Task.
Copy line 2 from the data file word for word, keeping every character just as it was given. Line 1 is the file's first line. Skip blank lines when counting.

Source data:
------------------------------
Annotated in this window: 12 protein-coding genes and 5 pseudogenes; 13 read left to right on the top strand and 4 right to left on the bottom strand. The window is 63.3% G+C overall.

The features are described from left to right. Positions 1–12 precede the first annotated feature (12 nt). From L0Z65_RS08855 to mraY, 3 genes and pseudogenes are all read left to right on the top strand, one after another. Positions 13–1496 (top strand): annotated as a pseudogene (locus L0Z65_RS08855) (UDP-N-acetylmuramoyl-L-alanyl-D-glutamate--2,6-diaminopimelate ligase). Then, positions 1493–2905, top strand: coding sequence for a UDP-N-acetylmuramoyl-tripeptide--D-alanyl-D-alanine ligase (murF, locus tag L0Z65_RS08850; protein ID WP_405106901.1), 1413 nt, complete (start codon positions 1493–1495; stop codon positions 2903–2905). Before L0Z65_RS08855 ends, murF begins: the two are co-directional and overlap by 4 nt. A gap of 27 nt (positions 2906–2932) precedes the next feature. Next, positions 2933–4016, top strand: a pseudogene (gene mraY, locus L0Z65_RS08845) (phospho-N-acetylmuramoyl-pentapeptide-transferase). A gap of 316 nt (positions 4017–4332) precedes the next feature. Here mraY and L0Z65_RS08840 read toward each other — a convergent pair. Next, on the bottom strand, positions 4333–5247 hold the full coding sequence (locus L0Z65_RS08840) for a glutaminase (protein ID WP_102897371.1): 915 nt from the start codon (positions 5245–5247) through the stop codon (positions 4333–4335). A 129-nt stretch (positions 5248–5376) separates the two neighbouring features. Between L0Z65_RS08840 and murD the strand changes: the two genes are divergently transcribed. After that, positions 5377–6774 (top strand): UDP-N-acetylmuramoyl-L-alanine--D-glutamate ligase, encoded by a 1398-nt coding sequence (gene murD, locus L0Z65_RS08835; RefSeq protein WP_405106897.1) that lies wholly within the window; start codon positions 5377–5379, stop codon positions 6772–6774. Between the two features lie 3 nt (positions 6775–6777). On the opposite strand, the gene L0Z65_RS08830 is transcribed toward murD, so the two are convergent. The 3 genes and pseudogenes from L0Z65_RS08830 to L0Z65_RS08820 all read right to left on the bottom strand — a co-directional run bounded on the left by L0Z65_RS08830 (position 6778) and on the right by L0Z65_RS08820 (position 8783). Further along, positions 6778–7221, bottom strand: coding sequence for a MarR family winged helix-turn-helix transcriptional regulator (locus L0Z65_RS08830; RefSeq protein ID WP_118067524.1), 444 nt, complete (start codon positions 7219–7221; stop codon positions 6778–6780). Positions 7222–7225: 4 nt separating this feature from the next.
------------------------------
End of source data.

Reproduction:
The features are described from left to right. Positions 1–12 precede the first annotated feature (12 nt). From L0Z65_RS08855 to mraY, 3 genes and pseudogenes are all read left to right on the top strand, one after another. Positions 13–1496 (top strand): annotated as a pseudogene (locus L0Z65_RS08855) (UDP-N-acetylmuramoyl-L-alanyl-D-glutamate--2,6-diaminopimelate ligase). Then, positions 1493–2905, top strand: coding sequence for a UDP-N-acetylmuramoyl-tripeptide--D-alanyl-D-alanine ligase (murF, locus tag L0Z65_RS08850; protein ID WP_405106901.1), 1413 nt, complete (start codon positions 1493–1495; stop codon positions 2903–2905). Before L0Z65_RS08855 ends, murF begins: the two are co-directional and overlap by 4 nt. A gap of 27 nt (positions 2906–2932) precedes the next feature. Next, positions 2933–4016, top strand: a pseudogene (gene mraY, locus L0Z65_RS08845) (phospho-N-acetylmuramoyl-pentapeptide-transferase). A gap of 316 nt (positions 4017–4332) precedes the next feature. Here mraY and L0Z65_RS08840 read toward each other — a convergent pair. Next, on the bottom strand, positions 4333–5247 hold the full coding sequence (locus L0Z65_RS08840) for a glutaminase (protein ID WP_102897371.1): 915 nt from the start codon (positions 5245–5247) through the stop codon (positions 4333–4335). A 129-nt stretch (positions 5248–5376) separates the two neighbouring features. Between L0Z65_RS08840 and murD the strand changes: the two genes are divergently transcribed. After that, positions 5377–6774 (top strand): UDP-N-acetylmuramoyl-L-alanine--D-glutamate ligase, encoded by a 1398-nt coding sequence (gene murD, locus L0Z65_RS08835; RefSeq protein WP_405106897.1) that lies wholly within the window; start codon positions 5377–5379, stop codon positions 6772–6774. Between the two features lie 3 nt (positions 6775–6777). On the opposite strand, the gene L0Z65_RS08830 is transcribed toward murD, so the two are convergent. The 3 genes and pseudogenes from L0Z65_RS08830 to L0Z65_RS08820 all read right to left on the bottom strand — a co-directional run bounded on the left by L0Z65_RS08830 (position 6778) and on the right by L0Z65_RS08820 (position 8783). Further along, positions 6778–7221, bottom strand: coding sequence for a MarR family winged helix-turn-helix transcriptional regulator (locus L0Z65_RS08830; RefSeq protein ID WP_118067524.1), 444 nt, complete (start codon positions 7219–7221; stop codon positions 6778–6780). Positions 7222–7225: 4 nt separating this feature from the next.